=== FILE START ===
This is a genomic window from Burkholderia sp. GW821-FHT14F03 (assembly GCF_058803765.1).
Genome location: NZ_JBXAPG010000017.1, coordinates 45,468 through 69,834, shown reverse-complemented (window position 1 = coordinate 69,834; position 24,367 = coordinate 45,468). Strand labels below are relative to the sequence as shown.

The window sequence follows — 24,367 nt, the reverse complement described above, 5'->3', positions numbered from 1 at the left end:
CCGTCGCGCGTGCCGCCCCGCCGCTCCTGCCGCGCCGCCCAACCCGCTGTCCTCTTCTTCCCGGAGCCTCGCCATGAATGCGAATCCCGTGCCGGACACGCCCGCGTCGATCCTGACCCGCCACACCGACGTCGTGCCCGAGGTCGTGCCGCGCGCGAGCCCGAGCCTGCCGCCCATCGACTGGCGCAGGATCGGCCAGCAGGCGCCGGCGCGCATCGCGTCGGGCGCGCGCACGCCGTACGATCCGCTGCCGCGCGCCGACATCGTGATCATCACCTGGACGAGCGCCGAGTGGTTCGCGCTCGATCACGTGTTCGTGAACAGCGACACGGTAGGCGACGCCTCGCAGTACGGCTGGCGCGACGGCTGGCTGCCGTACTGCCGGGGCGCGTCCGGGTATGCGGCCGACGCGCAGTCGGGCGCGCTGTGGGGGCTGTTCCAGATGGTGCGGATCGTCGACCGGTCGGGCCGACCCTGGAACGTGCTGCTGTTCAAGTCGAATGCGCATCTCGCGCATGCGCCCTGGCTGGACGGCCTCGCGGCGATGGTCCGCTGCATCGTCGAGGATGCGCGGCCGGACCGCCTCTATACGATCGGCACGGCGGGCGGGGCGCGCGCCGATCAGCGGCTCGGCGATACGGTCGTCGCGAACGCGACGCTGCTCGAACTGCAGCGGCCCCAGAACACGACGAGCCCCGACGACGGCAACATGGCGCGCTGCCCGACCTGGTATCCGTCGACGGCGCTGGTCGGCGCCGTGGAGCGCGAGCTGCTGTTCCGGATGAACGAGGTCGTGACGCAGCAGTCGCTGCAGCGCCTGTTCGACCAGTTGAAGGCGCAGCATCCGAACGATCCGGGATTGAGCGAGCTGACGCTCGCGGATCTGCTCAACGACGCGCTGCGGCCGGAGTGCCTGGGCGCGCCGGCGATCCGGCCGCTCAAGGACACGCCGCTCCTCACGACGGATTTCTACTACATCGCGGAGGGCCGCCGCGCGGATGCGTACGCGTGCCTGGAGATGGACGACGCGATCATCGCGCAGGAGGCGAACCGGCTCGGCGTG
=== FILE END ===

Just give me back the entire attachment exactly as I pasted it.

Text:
This is a genomic window from Burkholderia sp. GW821-FHT14F03 (assembly GCF_058803765.1).
Genome location: NZ_JBXAPG010000017.1, coordinates 45,468 through 69,834, shown reverse-complemented (window position 1 = coordinate 69,834; position 24,367 = coordinate 45,468). Strand labels below are relative to the sequence as shown.

The window sequence follows — 24,367 nt, the reverse complement described above, 5'->3', positions numbered from 1 at the left end:
CCGTCGCGCGTGCCGCCCCGCCGCTCCTGCCGCGCCGCCCAACCCGCTGTCCTCTTCTTCCCGGAGCCTCGCCATGAATGCGAATCCCGTGCCGGACACGCCCGCGTCGATCCTGACCCGCCACACCGACGTCGTGCCCGAGGTCGTGCCGCGCGCGAGCCCGAGCCTGCCGCCCATCGACTGGCGCAGGATCGGCCAGCAGGCGCCGGCGCGCATCGCGTCGGGCGCGCGCACGCCGTACGATCCGCTGCCGCGCGCCGACATCGTGATCATCACCTGGACGAGCGCCGAGTGGTTCGCGCTCGATCACGTGTTCGTGAACAGCGACACGGTAGGCGACGCCTCGCAGTACGGCTGGCGCGACGGCTGGCTGCCGTACTGCCGGGGCGCGTCCGGGTATGCGGCCGACGCGCAGTCGGGCGCGCTGTGGGGGCTGTTCCAGATGGTGCGGATCGTCGACCGGTCGGGCCGACCCTGGAACGTGCTGCTGTTCAAGTCGAATGCGCATCTCGCGCATGCGCCCTGGCTGGACGGCCTCGCGGCGATGGTCCGCTGCATCGTCGAGGATGCGCGGCCGGACCGCCTCTATACGATCGGCACGGCGGGCGGGGCGCGCGCCGATCAGCGGCTCGGCGATACGGTCGTCGCGAACGCGACGCTGCTCGAACTGCAGCGGCCCCAGAACACGACGAGCCCCGACGACGGCAACATGGCGCGCTGCCCGACCTGGTATCCGTCGACGGCGCTGGTCGGCGCCGTGGAGCGCGAGCTGCTGTTCCGGATGAACGAGGTCGTGACGCAGCAGTCGCTGCAGCGCCTGTTCGACCAGTTGAAGGCGCAGCATCCGAACGATCCGGGATTGAGCGAGCTGACGCTCGCGGATCTGCTCAACGACGCGCTGCGGCCGGAGTGCCTGGGCGCGCCGGCGATCCGGCCGCTCAAGGACACGCCGCTCCTCACGACGGATTTCTACTACATCGCGGAGGGCCGCCGCGCGGATGCGTACGCGTGCCTGGAGATGGACGACGCGATCATCGCGCAGGAGGCGAACCGGCTCGGCGTG